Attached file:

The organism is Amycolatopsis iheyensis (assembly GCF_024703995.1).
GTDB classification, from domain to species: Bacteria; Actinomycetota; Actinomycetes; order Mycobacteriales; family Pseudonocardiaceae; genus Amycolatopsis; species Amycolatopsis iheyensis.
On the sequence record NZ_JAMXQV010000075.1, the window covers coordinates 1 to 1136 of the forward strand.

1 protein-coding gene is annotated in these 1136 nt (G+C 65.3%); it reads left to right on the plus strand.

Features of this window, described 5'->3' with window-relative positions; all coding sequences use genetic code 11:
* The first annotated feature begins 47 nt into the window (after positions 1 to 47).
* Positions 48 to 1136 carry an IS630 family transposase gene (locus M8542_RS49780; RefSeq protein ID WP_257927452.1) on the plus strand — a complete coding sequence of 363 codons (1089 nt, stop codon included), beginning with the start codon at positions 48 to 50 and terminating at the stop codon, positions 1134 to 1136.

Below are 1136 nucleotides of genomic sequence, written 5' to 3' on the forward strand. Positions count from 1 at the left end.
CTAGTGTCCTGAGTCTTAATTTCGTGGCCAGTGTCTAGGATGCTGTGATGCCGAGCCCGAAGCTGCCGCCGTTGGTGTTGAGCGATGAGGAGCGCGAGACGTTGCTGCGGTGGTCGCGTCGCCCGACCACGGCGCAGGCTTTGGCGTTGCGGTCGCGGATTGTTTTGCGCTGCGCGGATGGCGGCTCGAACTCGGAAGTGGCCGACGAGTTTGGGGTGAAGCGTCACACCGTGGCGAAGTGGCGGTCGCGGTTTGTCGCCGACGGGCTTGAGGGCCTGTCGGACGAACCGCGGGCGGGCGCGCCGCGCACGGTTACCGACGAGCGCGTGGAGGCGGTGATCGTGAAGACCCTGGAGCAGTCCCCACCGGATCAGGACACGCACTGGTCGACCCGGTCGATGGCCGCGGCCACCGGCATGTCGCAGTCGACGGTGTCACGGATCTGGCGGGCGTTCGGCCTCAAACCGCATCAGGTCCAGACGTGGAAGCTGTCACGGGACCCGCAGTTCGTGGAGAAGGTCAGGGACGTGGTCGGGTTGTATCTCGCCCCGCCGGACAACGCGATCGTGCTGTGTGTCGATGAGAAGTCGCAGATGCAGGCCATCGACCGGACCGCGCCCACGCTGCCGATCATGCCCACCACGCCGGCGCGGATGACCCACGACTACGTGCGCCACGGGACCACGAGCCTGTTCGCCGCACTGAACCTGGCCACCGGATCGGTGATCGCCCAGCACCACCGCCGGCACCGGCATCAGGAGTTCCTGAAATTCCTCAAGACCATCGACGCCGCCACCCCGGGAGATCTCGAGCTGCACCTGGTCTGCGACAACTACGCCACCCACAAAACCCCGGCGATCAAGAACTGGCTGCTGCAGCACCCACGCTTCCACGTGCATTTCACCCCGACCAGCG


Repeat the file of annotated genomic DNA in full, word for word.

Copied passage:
The organism is Amycolatopsis iheyensis (assembly GCF_024703995.1).
GTDB classification, from domain to species: Bacteria; Actinomycetota; Actinomycetes; order Mycobacteriales; family Pseudonocardiaceae; genus Amycolatopsis; species Amycolatopsis iheyensis.
On the sequence record NZ_JAMXQV010000075.1, the window covers coordinates 1 to 1136 of the forward strand.

1 protein-coding gene is annotated in these 1136 nt (G+C 65.3%); it reads left to right on the plus strand.

Features of this window, described 5'->3' with window-relative positions; all coding sequences use genetic code 11:
* The first annotated feature begins 47 nt into the window (after positions 1 to 47).
* Positions 48 to 1136 carry an IS630 family transposase gene (locus M8542_RS49780; RefSeq protein ID WP_257927452.1) on the plus strand — a complete coding sequence of 363 codons (1089 nt, stop codon included), beginning with the start codon at positions 48 to 50 and terminating at the stop codon, positions 1134 to 1136.

Below are 1136 nucleotides of genomic sequence, written 5' to 3' on the forward strand. Positions count from 1 at the left end.
CTAGTGTCCTGAGTCTTAATTTCGTGGCCAGTGTCTAGGATGCTGTGATGCCGAGCCCGAAGCTGCCGCCGTTGGTGTTGAGCGATGAGGAGCGCGAGACGTTGCTGCGGTGGTCGCGTCGCCCGACCACGGCGCAGGCTTTGGCGTTGCGGTCGCGGATTGTTTTGCGCTGCGCGGATGGCGGCTCGAACTCGGAAGTGGCCGACGAGTTTGGGGTGAAGCGTCACACCGTGGCGAAGTGGCGGTCGCGGTTTGTCGCCGACGGGCTTGAGGGCCTGTCGGACGAACCGCGGGCGGGCGCGCCGCGCACGGTTACCGACGAGCGCGTGGAGGCGGTGATCGTGAAGACCCTGGAGCAGTCCCCACCGGATCAGGACACGCACTGGTCGACCCGGTCGATGGCCGCGGCCACCGGCATGTCGCAGTCGACGGTGTCACGGATCTGGCGGGCGTTCGGCCTCAAACCGCATCAGGTCCAGACGTGGAAGCTGTCACGGGACCCGCAGTTCGTGGAGAAGGTCAGGGACGTGGTCGGGTTGTATCTCGCCCCGCCGGACAACGCGATCGTGCTGTGTGTCGATGAGAAGTCGCAGATGCAGGCCATCGACCGGACCGCGCCCACGCTGCCGATCATGCCCACCACGCCGGCGCGGATGACCCACGACTACGTGCGCCACGGGACCACGAGCCTGTTCGCCGCACTGAACCTGGCCACCGGATCGGTGATCGCCCAGCACCACCGCCGGCACCGGCATCAGGAGTTCCTGAAATTCCTCAAGACCATCGACGCCGCCACCCCGGGAGATCTCGAGCTGCACCTGGTCTGCGACAACTACGCCACCCACAAAACCCCGGCGATCAAGAACTGGCTGCTGCAGCACCCACGCTTCCACGTGCATTTCACCCCGACCAGCG